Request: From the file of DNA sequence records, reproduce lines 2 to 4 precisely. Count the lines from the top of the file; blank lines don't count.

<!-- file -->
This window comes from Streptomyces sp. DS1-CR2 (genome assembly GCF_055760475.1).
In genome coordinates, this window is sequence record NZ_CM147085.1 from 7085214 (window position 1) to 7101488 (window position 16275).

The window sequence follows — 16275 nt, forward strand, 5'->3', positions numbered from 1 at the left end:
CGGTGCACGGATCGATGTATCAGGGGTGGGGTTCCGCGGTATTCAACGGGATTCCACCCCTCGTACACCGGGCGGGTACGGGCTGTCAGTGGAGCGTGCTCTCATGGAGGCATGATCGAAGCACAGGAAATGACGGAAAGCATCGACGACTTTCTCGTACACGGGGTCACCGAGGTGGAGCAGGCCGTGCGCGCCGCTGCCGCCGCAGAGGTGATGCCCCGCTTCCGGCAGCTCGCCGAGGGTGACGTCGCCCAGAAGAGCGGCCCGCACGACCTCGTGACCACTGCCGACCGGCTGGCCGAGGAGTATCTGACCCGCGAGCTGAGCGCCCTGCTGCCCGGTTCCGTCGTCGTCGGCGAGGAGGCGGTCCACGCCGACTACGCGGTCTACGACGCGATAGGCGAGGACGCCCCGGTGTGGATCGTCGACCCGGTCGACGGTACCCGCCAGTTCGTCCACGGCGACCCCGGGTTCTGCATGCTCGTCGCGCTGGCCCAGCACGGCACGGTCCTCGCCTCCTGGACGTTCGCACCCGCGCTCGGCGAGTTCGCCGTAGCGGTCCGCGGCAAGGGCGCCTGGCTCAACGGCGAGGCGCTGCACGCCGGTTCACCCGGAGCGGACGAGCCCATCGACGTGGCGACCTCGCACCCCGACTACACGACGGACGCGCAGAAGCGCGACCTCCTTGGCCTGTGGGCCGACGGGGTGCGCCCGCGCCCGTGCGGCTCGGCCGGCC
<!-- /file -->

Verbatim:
In genome coordinates, this window is sequence record NZ_CM147085.1 from 7085214 (window position 1) to 7101488 (window position 16275).

The window sequence follows — 16275 nt, forward strand, 5'->3', positions numbered from 1 at the left end:
CGGTGCACGGATCGATGTATCAGGGGTGGGGTTCCGCGGTATTCAACGGGATTCCACCCCTCGTACACCGGGCGGGTACGGGCTGTCAGTGGAGCGTGCTCTCATGGAGGCATGATCGAAGCACAGGAAATGACGGAAAGCATCGACGACTTTCTCGTACACGGGGTCACCGAGGTGGAGCAGGCCGTGCGCGCCGCTGCCGCCGCAGAGGTGATGCCCCGCTTCCGGCAGCTCGCCGAGGGTGACGTCGCCCAGAAGAGCGGCCCGCACGACCTCGTGACCACTGCCGACCGGCTGGCCGAGGAGTATCTGACCCGCGAGCTGAGCGCCCTGCTGCCCGGTTCCGTCGTCGTCGGCGAGGAGGCGGTCCACGCCGACTACGCGGTCTACGACGCGATAGGCGAGGACGCCCCGGTGTGGATCGTCGACCCGGTCGACGGTACCCGCCAGTTCGTCCACGGCGACCCCGGGTTCTGCATGCTCGTCGCGCTGGCCCAGCACGGCACGGTCCTCGCCTCCTGGACGTTCGCACCCGCGCTCGGCGAGTTCGCCGTAGCGGTCCGCGGCAAGGGCGCCTGGCTCAACGGCGAGGCGCTGCACGCCGGTTCACCCGGAGCGGACGAGCCCATCGACGTGGCGACCTCGCACCCCGACTACACGACGGACGCGCAGAAGCGCGACCTCCTTGGCCTGTGGGCCGACGGGGTGCGCCCGCGCCCGTGCGGCTCGGCCGGCC